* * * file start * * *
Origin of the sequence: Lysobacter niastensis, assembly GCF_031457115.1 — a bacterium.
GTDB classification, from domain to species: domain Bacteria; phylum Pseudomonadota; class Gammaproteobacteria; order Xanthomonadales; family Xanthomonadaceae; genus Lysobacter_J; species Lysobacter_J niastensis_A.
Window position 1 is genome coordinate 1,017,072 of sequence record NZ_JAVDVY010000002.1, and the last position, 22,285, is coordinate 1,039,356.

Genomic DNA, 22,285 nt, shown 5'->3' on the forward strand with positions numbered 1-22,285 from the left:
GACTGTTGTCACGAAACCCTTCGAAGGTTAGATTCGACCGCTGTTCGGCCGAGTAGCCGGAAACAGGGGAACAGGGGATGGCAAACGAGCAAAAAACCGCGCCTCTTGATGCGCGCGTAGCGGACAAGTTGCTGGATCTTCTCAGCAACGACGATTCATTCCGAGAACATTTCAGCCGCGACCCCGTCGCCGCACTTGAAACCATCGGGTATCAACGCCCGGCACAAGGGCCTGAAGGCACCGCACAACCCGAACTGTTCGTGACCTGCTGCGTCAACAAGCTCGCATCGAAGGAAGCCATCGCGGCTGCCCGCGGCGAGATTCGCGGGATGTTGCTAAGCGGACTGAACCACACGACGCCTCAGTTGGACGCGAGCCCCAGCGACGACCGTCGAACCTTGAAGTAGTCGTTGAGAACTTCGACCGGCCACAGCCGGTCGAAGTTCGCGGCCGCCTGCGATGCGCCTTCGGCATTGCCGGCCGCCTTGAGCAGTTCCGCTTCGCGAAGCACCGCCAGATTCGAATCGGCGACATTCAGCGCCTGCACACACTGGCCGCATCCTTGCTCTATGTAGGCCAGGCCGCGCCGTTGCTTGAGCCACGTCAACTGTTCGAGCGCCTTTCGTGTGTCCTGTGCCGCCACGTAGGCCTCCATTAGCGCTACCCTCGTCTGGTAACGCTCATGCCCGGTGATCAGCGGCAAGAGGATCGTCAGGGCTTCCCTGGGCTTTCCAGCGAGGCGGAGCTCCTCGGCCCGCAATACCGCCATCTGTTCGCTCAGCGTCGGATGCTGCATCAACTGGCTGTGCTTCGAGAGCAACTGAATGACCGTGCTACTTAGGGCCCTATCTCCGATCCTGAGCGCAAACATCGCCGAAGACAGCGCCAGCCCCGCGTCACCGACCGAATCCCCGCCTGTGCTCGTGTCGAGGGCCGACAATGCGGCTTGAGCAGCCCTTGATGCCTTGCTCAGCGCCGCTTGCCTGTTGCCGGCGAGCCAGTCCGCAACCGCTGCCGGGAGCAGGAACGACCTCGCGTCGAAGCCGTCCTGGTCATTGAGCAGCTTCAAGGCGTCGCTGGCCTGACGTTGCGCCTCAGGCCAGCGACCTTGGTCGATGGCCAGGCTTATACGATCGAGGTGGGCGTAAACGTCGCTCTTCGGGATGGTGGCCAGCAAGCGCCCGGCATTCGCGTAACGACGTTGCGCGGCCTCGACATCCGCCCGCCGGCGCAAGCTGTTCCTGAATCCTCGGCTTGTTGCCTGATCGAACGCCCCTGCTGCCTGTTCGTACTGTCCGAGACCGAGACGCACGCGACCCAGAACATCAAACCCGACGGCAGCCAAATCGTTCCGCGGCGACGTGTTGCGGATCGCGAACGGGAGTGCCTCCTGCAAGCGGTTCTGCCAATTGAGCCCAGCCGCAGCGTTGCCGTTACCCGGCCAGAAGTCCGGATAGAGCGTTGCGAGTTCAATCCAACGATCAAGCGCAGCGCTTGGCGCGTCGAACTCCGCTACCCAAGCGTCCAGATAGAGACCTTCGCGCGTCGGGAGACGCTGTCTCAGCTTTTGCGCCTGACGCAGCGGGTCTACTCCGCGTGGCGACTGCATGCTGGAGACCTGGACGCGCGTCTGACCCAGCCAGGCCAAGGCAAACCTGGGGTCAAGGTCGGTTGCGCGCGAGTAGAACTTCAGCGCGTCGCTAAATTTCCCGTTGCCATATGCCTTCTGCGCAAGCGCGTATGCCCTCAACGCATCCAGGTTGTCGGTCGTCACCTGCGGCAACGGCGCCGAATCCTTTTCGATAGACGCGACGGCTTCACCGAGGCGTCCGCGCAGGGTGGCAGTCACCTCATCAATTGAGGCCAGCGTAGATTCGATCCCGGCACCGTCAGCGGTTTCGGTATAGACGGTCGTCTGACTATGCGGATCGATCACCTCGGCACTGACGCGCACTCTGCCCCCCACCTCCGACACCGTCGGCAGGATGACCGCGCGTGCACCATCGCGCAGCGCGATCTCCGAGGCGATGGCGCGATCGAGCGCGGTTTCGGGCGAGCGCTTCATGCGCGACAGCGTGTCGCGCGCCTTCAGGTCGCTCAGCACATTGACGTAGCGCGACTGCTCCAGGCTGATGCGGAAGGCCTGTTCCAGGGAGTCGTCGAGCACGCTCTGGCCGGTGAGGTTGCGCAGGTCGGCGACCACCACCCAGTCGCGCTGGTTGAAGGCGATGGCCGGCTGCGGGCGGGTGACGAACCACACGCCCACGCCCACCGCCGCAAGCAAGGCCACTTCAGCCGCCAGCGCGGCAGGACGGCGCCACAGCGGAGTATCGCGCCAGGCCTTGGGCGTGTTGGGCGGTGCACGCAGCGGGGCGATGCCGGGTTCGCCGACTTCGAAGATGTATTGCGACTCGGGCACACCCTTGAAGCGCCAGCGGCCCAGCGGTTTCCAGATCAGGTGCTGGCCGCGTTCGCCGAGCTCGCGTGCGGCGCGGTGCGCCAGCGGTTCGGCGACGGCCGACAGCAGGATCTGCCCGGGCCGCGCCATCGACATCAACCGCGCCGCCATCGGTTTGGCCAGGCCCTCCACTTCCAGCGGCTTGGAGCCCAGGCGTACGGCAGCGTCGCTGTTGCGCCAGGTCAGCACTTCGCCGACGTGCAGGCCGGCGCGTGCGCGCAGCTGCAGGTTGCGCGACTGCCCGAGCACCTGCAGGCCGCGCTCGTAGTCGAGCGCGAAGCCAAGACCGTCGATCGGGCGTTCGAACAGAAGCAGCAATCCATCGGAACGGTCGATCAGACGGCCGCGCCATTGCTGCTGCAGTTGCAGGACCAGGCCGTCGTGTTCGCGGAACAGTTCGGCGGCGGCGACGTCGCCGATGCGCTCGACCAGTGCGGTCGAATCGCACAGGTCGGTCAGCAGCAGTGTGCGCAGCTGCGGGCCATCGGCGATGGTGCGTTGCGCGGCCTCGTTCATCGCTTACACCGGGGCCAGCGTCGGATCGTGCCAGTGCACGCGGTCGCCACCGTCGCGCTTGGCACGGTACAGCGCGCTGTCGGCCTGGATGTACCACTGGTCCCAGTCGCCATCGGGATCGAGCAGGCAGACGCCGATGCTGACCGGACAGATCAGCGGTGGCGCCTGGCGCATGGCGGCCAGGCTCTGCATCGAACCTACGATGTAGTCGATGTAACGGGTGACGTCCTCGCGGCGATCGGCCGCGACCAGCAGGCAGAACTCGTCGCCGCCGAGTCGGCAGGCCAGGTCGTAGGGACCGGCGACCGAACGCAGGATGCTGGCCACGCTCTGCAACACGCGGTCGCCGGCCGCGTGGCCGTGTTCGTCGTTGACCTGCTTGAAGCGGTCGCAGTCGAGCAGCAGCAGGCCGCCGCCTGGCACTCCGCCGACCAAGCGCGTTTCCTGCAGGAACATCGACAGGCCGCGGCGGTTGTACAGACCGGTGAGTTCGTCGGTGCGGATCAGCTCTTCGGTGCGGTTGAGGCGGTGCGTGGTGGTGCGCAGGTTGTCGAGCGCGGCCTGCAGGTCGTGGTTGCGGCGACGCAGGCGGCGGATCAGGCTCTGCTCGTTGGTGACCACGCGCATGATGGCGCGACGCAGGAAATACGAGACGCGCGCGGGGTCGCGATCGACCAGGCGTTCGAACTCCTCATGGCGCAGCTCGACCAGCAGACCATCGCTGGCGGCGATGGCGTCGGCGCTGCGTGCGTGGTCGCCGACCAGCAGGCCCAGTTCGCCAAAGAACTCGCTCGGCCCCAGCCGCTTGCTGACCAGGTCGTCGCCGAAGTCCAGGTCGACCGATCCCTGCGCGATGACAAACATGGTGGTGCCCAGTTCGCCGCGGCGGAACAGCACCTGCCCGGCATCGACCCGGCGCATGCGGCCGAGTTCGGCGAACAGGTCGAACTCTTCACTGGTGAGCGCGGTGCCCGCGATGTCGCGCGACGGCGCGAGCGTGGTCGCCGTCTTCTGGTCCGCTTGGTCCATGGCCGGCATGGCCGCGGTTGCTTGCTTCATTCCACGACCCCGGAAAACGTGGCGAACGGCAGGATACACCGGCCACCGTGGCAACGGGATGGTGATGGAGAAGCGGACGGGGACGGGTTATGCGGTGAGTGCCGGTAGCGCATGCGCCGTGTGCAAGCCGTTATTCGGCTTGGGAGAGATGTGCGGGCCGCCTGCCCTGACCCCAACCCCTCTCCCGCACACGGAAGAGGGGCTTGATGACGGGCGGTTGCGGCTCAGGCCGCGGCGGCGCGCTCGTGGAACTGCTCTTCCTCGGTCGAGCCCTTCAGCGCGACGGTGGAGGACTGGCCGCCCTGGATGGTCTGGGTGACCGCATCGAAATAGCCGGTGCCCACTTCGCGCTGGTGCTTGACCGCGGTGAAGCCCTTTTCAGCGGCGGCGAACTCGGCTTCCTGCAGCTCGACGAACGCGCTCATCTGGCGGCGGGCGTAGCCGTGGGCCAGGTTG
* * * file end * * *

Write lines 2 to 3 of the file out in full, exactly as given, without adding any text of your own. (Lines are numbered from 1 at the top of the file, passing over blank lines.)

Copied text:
GTDB classification, from domain to species: domain Bacteria; phylum Pseudomonadota; class Gammaproteobacteria; order Xanthomonadales; family Xanthomonadaceae; genus Lysobacter_J; species Lysobacter_J niastensis_A.
Window position 1 is genome coordinate 1,017,072 of sequence record NZ_JAVDVY010000002.1, and the last position, 22,285, is coordinate 1,039,356.